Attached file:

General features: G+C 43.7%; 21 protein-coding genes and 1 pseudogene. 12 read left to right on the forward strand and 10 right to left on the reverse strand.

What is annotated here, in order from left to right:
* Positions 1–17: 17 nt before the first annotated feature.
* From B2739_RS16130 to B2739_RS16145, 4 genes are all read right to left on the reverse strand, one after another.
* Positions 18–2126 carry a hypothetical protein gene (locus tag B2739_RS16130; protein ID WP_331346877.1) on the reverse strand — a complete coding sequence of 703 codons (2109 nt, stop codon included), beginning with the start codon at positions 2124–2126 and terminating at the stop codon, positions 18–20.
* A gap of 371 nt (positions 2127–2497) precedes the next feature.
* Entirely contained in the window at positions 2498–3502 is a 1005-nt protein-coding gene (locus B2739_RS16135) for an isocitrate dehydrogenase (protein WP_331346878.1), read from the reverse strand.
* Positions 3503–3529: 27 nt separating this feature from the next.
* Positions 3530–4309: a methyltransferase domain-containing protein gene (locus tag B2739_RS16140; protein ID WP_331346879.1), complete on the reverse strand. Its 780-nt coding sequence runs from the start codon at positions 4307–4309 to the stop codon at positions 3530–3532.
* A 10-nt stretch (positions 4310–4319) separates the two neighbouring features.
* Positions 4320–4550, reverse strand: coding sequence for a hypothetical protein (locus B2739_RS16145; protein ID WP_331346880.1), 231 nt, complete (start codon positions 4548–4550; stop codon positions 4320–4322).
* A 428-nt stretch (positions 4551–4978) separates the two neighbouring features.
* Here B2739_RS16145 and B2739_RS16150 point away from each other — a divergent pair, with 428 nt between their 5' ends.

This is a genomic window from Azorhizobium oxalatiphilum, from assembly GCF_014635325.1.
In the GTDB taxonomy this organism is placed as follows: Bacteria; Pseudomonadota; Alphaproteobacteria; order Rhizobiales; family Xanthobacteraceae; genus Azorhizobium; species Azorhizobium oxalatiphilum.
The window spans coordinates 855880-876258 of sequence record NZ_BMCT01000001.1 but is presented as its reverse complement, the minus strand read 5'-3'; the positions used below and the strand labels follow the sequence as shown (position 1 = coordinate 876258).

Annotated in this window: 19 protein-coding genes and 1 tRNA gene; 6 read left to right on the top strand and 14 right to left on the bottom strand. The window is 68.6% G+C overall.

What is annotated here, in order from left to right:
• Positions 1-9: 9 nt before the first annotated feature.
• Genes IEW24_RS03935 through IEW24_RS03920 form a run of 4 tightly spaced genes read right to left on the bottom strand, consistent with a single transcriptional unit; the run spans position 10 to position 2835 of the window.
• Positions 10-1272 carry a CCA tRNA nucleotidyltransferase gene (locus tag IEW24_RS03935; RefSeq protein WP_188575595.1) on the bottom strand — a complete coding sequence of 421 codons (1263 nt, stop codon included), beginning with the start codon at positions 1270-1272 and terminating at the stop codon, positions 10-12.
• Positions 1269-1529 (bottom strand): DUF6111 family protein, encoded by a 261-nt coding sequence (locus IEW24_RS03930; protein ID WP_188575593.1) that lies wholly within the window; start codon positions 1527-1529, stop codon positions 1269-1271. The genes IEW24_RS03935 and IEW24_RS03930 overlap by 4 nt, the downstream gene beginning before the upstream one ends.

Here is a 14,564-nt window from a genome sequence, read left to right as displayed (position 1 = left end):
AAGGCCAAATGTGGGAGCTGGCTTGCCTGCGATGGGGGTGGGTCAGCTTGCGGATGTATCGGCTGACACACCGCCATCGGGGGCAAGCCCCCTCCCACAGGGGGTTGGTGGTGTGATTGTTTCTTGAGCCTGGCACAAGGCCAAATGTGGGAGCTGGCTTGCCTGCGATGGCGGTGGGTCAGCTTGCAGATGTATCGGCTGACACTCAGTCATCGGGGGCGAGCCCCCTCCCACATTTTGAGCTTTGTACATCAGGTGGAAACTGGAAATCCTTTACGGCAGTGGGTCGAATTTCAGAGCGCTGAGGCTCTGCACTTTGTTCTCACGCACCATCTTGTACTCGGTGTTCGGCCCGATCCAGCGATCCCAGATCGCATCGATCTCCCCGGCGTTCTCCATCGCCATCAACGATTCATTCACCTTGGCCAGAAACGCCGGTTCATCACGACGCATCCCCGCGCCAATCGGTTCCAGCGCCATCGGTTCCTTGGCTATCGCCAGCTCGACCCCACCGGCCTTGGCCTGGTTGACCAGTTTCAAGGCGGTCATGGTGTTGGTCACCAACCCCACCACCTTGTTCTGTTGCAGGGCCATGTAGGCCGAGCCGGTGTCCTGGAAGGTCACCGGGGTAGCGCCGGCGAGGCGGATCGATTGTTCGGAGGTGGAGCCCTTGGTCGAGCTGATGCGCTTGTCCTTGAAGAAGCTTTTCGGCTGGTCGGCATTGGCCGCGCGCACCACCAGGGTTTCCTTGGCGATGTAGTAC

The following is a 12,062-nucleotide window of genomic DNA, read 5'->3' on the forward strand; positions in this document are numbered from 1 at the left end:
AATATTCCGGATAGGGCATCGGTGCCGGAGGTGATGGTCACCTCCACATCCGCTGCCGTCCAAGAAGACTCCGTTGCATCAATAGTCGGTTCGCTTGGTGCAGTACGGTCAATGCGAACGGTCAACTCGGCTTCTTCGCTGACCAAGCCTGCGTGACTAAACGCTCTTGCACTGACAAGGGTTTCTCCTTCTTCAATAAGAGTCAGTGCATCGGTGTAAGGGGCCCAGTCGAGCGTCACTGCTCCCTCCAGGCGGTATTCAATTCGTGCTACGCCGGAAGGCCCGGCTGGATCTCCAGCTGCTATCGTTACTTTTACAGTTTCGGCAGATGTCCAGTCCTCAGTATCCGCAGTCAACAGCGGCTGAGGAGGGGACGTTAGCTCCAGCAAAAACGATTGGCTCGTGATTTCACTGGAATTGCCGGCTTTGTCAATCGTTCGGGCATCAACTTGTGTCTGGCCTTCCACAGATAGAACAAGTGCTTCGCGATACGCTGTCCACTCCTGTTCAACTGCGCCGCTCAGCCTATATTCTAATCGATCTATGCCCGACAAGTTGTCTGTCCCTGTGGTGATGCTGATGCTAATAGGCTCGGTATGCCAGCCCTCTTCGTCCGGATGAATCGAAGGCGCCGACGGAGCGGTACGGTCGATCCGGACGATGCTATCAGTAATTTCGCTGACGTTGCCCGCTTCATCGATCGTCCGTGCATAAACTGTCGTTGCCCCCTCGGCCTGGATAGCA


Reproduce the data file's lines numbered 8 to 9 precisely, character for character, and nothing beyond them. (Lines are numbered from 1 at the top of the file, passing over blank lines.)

* Positions 3503–3529: 27 nt separating this feature from the next.
* Positions 3530–4309: a methyltransferase domain-containing protein gene (locus tag B2739_RS16140; protein ID WP_331346879.1), complete on the reverse strand. Its 780-nt coding sequence runs from the start codon at positions 4307–4309 to the stop codon at positions 3530–3532.